We polish our big bellies with creams,
we henna Eden vines on them,
we Buddha rub them, as do strangers, for wealth.
In birth class they tell us
your body was made for this. They tell us
your mothers were strapped down and drugged.
We are capable of doing so much more:
of squatting, of controlling our contracting
muscles, of talking to our babies, guiding them out.
Picture your cervix opening, opening
they tell us, and we picture mandalas everywhere—
the circular meditation walk
at the Shrine of St. Theresa spiralling inward,
taking us closer and closer to the centre.
But then we discover—actually we are not made
for this. A midwife shakes her head, retracts
her hands. Another says you’re not allowing yourself to open.
As if this was a psychological block,
as if we were keeping ourselves in pain, doors locked
tight against the arrival of a child. Why are you—?
they ask, and we nearly drown, wondering what’s wrong
with us. Finally, our belly is cracked open
like a stubborn egg, as we lie on the table, passive,
burning with shame, returned to the rooms
of our mothers, who allowed themselves so much abuse.
And then comes the part where we don’t have
enough milk, where the hormones aren’t flooding
like they are supposed to, where we hold the babies and love them,
or sometimes, not (enough) (yet). Where we first face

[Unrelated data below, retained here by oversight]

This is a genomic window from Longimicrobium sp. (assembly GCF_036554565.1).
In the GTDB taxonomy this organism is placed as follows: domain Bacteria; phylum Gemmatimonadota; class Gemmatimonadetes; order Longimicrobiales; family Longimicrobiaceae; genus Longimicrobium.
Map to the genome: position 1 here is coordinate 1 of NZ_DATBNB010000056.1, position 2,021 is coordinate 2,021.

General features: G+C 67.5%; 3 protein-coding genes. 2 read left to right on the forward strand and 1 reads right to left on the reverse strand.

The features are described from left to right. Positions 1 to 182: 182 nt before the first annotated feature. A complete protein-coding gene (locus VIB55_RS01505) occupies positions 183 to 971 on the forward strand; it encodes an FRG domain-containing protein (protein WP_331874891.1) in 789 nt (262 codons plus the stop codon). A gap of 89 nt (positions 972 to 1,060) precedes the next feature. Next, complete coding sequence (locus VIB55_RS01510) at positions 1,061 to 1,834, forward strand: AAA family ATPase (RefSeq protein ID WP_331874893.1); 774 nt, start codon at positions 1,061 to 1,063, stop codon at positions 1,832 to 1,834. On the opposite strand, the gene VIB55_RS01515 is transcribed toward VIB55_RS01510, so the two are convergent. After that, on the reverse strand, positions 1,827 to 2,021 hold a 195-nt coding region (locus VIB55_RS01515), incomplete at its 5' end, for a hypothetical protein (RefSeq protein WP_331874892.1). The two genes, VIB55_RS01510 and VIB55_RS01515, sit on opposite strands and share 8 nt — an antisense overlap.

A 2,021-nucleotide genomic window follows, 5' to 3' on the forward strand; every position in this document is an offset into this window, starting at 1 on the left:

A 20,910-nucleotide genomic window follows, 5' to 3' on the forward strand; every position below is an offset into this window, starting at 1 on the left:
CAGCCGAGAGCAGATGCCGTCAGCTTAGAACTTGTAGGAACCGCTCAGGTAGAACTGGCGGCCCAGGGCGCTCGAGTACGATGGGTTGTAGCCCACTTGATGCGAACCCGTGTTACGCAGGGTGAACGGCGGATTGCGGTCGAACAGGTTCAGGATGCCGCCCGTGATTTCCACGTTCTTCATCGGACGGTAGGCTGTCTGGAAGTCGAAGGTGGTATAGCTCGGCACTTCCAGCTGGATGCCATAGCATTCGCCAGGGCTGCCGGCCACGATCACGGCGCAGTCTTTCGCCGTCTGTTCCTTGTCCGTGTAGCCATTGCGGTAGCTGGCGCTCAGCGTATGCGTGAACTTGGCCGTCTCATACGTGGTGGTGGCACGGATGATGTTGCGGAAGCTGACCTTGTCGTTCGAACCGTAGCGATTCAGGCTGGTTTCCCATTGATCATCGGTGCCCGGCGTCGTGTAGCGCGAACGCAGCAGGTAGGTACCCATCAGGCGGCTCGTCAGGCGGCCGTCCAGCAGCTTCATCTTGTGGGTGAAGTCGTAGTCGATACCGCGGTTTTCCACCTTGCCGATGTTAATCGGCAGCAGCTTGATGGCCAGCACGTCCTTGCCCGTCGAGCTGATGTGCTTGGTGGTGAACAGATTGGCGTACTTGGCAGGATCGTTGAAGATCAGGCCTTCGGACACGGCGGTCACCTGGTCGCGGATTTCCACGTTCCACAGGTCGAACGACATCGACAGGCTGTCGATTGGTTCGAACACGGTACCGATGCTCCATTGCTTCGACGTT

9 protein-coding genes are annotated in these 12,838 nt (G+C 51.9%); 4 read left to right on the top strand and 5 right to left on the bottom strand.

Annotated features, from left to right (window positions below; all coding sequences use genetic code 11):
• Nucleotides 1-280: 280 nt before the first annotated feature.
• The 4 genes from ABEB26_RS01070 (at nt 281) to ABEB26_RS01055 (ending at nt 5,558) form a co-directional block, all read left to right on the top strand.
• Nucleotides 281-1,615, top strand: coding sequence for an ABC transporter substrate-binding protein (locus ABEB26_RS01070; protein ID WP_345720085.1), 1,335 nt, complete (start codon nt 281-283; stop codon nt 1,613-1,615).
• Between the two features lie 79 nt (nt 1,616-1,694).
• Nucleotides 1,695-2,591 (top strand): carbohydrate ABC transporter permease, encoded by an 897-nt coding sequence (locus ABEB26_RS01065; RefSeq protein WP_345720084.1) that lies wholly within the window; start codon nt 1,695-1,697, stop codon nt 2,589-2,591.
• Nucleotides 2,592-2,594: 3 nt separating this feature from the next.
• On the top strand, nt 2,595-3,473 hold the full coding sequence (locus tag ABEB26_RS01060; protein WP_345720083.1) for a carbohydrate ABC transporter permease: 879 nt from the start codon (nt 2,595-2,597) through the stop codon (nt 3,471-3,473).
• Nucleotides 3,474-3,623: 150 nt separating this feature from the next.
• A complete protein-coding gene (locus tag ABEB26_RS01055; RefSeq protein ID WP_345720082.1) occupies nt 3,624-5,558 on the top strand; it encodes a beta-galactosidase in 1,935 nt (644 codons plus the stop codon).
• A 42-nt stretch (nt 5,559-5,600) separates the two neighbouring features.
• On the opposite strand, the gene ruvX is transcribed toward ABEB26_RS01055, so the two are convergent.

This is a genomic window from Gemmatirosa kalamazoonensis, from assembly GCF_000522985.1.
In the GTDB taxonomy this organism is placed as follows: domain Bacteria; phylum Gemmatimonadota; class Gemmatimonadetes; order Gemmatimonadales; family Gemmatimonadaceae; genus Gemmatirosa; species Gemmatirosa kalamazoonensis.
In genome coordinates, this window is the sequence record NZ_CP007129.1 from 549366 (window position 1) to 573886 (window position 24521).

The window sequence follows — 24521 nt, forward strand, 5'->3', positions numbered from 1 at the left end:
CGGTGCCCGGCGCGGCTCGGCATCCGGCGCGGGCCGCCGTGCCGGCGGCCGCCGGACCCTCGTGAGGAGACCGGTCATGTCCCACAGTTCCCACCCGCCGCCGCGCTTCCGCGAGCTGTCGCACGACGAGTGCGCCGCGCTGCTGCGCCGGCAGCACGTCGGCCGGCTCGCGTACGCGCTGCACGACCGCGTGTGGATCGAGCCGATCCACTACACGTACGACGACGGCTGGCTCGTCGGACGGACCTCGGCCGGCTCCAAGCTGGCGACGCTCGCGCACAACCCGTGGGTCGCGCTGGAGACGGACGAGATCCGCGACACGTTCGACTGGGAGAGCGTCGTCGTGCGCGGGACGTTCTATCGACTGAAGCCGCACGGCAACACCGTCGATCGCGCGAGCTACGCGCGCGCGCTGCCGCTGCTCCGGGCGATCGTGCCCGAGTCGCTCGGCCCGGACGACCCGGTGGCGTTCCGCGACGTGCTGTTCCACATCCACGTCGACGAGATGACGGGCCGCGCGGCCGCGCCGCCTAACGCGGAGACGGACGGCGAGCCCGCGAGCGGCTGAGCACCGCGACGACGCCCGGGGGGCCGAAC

the failure of our minds and our cervix, the realization
we would have died without this, that natural selection
would have taken us, and we try to get out of our fucked up minds
enough to just hold the baby, and begin mothering,
and smile for all the photos, and try to mold this moment into
what we thought it would be, into what everyone expects
except the midnight shift nurse, who comes in when everyone
has left, who checks our wound, who lets her hand linger,
linger on our misshapen bellies. Who simply says,
you are her mother. You are her mother
and absolutely nothing in this world is perfect.
And for a moment she looks like the wisest prophet
in the world, in her green scrubs, as she recalls you to the way
the real world works. Remember this, you tell yourself,
this is what I will tell my daughter someday.
Emily Wall is an Assistant Professor of English at the University of Alaska Southeast. She has been published in a number of literary journals in the U.S. and Canada. She has two books published with Salmon Poetry: Liveaboard (2012) and Freshly Rooted (2007). Emily lives and writes in Juneau, Alaska.